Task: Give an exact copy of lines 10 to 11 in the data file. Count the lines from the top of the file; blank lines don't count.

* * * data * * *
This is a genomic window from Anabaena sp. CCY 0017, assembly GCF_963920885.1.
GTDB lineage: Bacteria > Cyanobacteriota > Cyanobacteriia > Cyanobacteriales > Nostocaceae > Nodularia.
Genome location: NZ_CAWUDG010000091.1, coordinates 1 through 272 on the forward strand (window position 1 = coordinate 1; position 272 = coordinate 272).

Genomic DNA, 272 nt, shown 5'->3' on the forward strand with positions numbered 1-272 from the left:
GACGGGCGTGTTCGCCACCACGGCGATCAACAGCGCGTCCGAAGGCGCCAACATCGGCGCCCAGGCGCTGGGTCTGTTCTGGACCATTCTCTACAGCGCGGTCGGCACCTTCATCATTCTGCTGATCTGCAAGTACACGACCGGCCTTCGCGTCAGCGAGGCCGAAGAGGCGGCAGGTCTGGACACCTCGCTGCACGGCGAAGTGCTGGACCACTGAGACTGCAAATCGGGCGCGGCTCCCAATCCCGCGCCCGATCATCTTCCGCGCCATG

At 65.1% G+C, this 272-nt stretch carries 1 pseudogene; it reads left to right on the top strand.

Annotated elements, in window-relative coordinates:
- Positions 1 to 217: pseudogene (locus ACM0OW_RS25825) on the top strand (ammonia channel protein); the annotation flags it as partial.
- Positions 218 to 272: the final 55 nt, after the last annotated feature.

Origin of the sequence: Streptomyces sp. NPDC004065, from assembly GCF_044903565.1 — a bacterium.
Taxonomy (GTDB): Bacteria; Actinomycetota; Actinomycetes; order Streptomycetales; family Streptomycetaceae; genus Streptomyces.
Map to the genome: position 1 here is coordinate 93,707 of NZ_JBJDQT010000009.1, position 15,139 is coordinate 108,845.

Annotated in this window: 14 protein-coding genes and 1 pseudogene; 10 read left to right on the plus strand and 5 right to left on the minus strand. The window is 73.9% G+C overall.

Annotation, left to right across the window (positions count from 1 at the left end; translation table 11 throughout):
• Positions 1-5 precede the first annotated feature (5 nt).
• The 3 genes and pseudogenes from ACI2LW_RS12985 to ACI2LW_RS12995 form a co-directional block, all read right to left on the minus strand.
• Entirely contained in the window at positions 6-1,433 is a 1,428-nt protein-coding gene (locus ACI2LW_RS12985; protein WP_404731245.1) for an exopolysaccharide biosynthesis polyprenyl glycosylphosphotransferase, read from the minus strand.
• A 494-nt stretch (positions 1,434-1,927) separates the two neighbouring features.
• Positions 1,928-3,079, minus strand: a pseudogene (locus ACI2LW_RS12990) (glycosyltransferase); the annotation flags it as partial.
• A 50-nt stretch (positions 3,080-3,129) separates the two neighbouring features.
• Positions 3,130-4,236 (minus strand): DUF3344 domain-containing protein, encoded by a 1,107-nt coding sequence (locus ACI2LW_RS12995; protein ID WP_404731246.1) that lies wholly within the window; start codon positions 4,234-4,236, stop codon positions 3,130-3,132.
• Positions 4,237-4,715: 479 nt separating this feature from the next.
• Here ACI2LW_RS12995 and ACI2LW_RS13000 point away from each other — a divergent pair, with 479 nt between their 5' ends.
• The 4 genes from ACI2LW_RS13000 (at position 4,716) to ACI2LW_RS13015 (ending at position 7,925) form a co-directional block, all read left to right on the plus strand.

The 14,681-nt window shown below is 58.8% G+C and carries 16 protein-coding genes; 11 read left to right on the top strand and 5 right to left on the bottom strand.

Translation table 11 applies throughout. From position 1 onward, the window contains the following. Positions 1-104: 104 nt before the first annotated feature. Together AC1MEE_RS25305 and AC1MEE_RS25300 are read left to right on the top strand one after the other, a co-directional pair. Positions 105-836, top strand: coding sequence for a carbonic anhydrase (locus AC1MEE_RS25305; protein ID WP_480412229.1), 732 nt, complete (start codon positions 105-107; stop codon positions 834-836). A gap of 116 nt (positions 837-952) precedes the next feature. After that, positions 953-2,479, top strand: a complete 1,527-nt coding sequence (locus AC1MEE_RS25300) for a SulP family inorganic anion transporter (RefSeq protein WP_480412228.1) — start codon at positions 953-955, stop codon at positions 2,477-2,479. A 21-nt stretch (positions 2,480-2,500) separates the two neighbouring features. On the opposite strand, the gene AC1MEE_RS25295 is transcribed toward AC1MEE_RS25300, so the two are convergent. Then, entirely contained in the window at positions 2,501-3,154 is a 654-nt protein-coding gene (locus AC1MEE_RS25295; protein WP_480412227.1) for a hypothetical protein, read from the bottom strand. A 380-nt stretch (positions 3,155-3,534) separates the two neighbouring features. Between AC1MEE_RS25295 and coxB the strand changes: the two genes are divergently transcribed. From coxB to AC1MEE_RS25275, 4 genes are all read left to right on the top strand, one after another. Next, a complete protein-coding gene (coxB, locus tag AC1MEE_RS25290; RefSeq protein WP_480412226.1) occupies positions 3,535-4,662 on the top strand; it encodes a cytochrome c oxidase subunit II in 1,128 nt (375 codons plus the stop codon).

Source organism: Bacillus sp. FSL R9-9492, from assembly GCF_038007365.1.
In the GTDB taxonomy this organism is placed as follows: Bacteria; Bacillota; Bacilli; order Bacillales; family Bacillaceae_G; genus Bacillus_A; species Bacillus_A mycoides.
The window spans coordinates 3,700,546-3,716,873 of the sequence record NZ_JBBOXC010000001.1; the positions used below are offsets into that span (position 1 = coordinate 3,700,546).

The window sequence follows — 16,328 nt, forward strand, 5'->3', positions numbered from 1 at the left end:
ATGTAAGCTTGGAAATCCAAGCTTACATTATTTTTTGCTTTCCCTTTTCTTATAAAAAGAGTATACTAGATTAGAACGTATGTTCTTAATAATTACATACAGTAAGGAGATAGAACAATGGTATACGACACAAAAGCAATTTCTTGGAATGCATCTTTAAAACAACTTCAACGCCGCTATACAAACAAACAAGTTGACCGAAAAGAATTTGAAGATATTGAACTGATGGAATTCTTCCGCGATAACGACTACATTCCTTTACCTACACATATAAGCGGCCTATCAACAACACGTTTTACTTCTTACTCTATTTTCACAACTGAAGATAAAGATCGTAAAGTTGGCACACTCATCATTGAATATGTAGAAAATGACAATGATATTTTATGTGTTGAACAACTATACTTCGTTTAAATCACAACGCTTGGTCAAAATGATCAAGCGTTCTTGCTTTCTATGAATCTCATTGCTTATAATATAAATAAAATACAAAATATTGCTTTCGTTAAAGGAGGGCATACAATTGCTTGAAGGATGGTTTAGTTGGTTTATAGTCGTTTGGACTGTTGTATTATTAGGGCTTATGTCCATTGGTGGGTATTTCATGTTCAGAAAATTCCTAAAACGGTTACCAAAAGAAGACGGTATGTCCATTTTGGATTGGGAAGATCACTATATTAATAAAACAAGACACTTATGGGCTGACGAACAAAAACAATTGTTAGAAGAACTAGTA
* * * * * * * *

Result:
Origin of the sequence: Streptomyces sp. NPDC004065, from assembly GCF_044903565.1 — a bacterium.
Taxonomy (GTDB): Bacteria; Actinomycetota; Actinomycetes; order Streptomycetales; family Streptomycetaceae; genus Streptomyces.